It was the week of the first football game when Nadowski discussed ectopic pregnancies. On the blackboard, his drawing of the female anatomy looked shockingly like a goal post. Someone had snuck into the classroom and written Score! in big bold letters underneath.

My father finally finished the mailbox, texted Chelsea.

What’s next?” wrote Simone. Canning chutney? Pickling tomatoes?

Meanwhile Nadowski was struggling for the classes’ attention. “Can anyone tell me where the uterus is?”

You going to the football game? texted Chelsea.

Of course, it was forbidden to use cell phones in class. But Nadowksi and his students had come to a mutual understanding. He scrupulously avoided eye contact while his students painstakingly ignored him.

“And where exactly are the fallopian tubes?”

I’ll meet you on the top row, middle bleacher, texted Simone. Look for the freak in a red wig.

Gazing at the ceiling, Nadowski droned on. “Anyone? Anyone?”

Did you hear, wrote Chelsea, that they’re benching Brandon again?

In one simultaneous move, they both stared at the beautiful boy sitting in the first row. Hair with sun-kissed highlights. Broad shoulders. Ropey arms. Brandon had dislocated his thumb during the first week of football practice. What was the school’s loss was their gain.

May his recovery be long and painful, typed Simone.


Chelsea was walking home from the bus stop that afternoon when her life forever changed. Her parents had given her a list of daily chores (empty the dishwasher, set the table, feed the cat) along with checking the mailbox. Most of their mail was sent electronically.  Only a handful of catalogues and magazines usually arrived.

But that afternoon was different. When she stuck in her hand, her knuckle brushed something unfamiliar. She grabbed a handful of brochures and peeked inside. To her shock, three wooden dolls roughly six inches high were standing straight up. They looked hard-carved.  Someone had crafted little wigs on each of their heads and sewn clothes onto their bodies. Two were taller than the other. A mother and father, Chelsea supposed. Then once again, she bent over and took another look. Tucked in the back of the mailbox were three beds. Tiny calico quilts covered each one.

Her first thought was her father’s woodworking experiments. But it was totally out of character for her father to tackle a project like this. Somehow, a gift had been laid onto Chelsea’s lap. And like a stray kitten that finds its way under a bush, she somehow felt the gift demanded her care and attention.  She carefully put the dolls back and snapped the mailbox door closed.

She kept her discovery secret until the night of the football game.  As usual she and Simone kept a healthy distance from the other spectators. They rose and fell as the crowd did the wave.  They cheered when others cheered and booed at all the appropriate times.  It was like going to synagogue, thought Chelsea. The rising and fall, the group participation, the collective sighs. She felt both a part of the crowd and separate and wondered how in the world that distance would close.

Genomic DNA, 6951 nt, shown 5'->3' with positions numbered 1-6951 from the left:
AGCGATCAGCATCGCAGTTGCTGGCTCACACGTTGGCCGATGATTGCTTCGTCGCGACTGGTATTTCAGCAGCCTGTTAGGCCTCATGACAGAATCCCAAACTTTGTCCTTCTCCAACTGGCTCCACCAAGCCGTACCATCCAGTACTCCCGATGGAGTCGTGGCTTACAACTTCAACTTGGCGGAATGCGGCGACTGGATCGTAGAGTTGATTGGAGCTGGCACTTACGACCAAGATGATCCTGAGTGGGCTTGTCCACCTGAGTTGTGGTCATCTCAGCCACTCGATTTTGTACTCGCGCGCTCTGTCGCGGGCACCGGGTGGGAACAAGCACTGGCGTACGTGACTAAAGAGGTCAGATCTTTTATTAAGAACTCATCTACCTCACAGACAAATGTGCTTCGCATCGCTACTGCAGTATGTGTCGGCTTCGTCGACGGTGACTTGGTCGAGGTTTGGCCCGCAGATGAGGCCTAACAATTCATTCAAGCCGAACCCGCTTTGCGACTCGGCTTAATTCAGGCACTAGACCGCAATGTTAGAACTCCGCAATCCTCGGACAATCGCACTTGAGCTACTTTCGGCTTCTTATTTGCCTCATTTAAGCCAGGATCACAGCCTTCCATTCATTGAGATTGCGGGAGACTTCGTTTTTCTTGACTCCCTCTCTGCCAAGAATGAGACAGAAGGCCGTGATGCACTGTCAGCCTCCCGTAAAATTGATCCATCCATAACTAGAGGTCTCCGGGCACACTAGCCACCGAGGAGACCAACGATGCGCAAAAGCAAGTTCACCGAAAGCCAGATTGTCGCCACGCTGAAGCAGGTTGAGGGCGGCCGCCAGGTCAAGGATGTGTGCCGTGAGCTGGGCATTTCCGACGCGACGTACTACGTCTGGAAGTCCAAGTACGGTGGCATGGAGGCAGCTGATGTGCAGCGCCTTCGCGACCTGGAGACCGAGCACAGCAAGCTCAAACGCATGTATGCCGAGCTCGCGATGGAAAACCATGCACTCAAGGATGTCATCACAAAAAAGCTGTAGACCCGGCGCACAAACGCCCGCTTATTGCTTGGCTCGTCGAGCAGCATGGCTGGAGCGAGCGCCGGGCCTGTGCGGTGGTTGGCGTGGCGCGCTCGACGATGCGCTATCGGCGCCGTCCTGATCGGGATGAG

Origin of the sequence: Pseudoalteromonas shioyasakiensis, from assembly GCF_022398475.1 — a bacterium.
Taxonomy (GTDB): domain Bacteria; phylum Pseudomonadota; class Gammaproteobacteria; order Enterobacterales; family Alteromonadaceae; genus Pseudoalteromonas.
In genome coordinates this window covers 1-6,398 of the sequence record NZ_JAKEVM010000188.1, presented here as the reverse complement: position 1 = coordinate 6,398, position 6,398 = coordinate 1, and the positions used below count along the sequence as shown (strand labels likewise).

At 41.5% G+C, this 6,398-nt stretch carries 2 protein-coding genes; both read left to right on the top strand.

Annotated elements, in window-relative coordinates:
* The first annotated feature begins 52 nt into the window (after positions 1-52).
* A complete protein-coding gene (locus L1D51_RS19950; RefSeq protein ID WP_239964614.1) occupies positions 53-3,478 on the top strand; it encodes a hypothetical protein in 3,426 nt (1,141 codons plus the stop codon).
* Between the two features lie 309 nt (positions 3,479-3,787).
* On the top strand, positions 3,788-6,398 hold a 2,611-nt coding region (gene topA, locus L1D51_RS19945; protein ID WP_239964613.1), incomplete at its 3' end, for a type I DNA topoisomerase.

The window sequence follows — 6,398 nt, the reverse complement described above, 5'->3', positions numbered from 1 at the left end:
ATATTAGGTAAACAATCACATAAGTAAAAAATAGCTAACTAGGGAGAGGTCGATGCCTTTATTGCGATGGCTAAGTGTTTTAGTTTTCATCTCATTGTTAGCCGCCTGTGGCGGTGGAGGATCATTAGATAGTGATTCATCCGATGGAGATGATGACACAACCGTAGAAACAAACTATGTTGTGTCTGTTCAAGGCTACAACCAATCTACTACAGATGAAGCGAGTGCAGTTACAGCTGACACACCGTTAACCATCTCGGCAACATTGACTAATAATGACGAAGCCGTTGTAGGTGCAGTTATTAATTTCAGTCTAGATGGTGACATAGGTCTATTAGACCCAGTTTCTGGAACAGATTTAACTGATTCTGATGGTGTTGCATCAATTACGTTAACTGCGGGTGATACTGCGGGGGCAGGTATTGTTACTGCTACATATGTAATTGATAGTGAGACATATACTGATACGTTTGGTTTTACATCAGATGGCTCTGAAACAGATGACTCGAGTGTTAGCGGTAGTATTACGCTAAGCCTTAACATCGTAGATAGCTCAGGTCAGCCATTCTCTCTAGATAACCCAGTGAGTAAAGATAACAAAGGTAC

On the sidelines, a cheerleader was shouting, “GIVE ME AN A!”

She leaned onto her friend’s shoulder. “I found something,” she whispered.

“What?” said Simone.

“Come over tomorrow.  Four o’clock. I’ll show you.”

There was no telling what Simone expected. But the next day, instead of directing Simone to her room, Chelsea led her friend to the mailbox.  Then she cracked open the door and told her to look inside.

“Holy shit!”  said Simone. “Can I touch them?”

Chelsea was already feeling protective. “Gently.”

Then closing one eye, Simone reached in and grabbed the doll Chelsea called Mother.

“I have no idea who made them,” said Chelsea. 

Simone carefully laid the doll in its place and looked again. “Three beds. Three spools for nightstands. A table and three chairs.”

“What?” said Chelsea. Elbowing Simone aside, she gazed into the wooden house. “There’s more furniture today. I’m gonna need a flashlight to see everything.”

“It’s so Boo Radley,” said Simone. Then she put her hand under her chin in what she imagined was a gesture of intellectual intent. “We should put up one of those hidden cameras.  You know. Stick it on the post or on a tree. Then we can find out who’s sneaking this stuff in.”

Of course, Chelsea was curious. But somehow she felt that the identity of the dollmaker ought to remain private. If they wanted themselves known, that was their choice and not hers.

Simone took another look. “There’s tinfoil for a mirror. A thimble for a vase. It’s not exactly Barbie’s Dreamhouse, you know. These dolls are kinda raw.”

Chelsea snapped the mailbox closed and headed toward the front door. “They may be ugly but they’re mine.”


Each holiday saw a new addition. On Halloween, a tiny toy skeleton was glued to the back of the mailbox door. On Thanksgiving, three plates were laid on the table. As Christmas neared, the atmosphere grew increasingly festive. A miniature tree appeared with gifts wrapped in green and red paper. Candy canes were propped against the walls.

It’s almost Chanukah, texted Chelsea during Health class. I’m throwing in my own personal touch.

It took her nearly two weeks.  But after hours of cutting and pasting, Chelsea created a menorah out of wooden matchsticks and covered matchboxes in blue and white wrapping paper. She snuck them into the mailbox late at night hoping that the dollmaker was watching. But two days later, she discovered a plastic pail outside the mailbox with her presents inside.

What the fuck!

Chelsea felt both stupefied and hurt. The dolls, after all, were squatters in her mailbox. Out of all the mailboxes in the universe, they picked hers. Ungrateful. That’s what they were.

It was one more injustice laid on top of all the other injustices. Could life get any worse? Plus, December in Connecticut had been brutal. The stone path to the house was knee-deep in snow.  Cars slid and swerved on the streets. Waiting at the bus stop was torture. She missed Rockefeller Center! The Rockettes at Radio City!  Window-shopping at Macy’s! Civilization!